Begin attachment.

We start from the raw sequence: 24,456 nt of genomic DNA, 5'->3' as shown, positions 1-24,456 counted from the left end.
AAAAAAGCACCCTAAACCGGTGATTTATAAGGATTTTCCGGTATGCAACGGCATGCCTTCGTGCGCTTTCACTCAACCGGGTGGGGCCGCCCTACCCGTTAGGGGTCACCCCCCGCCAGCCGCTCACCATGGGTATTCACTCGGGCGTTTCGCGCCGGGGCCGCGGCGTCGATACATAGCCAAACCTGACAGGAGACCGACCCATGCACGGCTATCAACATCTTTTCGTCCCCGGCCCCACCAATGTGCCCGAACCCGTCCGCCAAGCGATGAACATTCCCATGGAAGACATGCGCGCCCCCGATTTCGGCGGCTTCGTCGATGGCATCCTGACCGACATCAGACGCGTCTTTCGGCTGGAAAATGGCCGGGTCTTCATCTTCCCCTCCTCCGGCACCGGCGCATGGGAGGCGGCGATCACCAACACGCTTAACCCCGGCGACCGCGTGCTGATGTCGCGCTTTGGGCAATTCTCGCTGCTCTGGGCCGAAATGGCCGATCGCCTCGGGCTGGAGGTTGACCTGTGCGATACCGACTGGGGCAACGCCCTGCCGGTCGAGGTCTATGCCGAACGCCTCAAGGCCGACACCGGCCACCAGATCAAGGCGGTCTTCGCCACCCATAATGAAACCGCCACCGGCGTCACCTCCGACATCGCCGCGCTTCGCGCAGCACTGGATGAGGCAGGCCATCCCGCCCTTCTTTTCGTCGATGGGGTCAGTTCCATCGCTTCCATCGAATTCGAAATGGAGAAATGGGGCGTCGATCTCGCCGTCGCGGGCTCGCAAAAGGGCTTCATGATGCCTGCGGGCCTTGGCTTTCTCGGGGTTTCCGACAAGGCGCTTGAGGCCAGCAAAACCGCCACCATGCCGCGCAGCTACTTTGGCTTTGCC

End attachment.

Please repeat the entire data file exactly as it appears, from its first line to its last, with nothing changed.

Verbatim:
We start from the raw sequence: 24,456 nt of genomic DNA, 5'->3' as shown, positions 1-24,456 counted from the left end.
AAAAAAGCACCCTAAACCGGTGATTTATAAGGATTTTCCGGTATGCAACGGCATGCCTTCGTGCGCTTTCACTCAACCGGGTGGGGCCGCCCTACCCGTTAGGGGTCACCCCCCGCCAGCCGCTCACCATGGGTATTCACTCGGGCGTTTCGCGCCGGGGCCGCGGCGTCGATACATAGCCAAACCTGACAGGAGACCGACCCATGCACGGCTATCAACATCTTTTCGTCCCCGGCCCCACCAATGTGCCCGAACCCGTCCGCCAAGCGATGAACATTCCCATGGAAGACATGCGCGCCCCCGATTTCGGCGGCTTCGTCGATGGCATCCTGACCGACATCAGACGCGTCTTTCGGCTGGAAAATGGCCGGGTCTTCATCTTCCCCTCCTCCGGCACCGGCGCATGGGAGGCGGCGATCACCAACACGCTTAACCCCGGCGACCGCGTGCTGATGTCGCGCTTTGGGCAATTCTCGCTGCTCTGGGCCGAAATGGCCGATCGCCTCGGGCTGGAGGTTGACCTGTGCGATACCGACTGGGGCAACGCCCTGCCGGTCGAGGTCTATGCCGAACGCCTCAAGGCCGACACCGGCCACCAGATCAAGGCGGTCTTCGCCACCCATAATGAAACCGCCACCGGCGTCACCTCCGACATCGCCGCGCTTCGCGCAGCACTGGATGAGGCAGGCCATCCCGCCCTTCTTTTCGTCGATGGGGTCAGTTCCATCGCTTCCATCGAATTCGAAATGGAGAAATGGGGCGTCGATCTCGCCGTCGCGGGCTCGCAAAAGGGCTTCATGATGCCTGCGGGCCTTGGCTTTCTCGGGGTTTCCGACAAGGCGCTTGAGGCCAGCAAAACCGCCACCATGCCGCGCAGCTACTTTGGCTTTGCC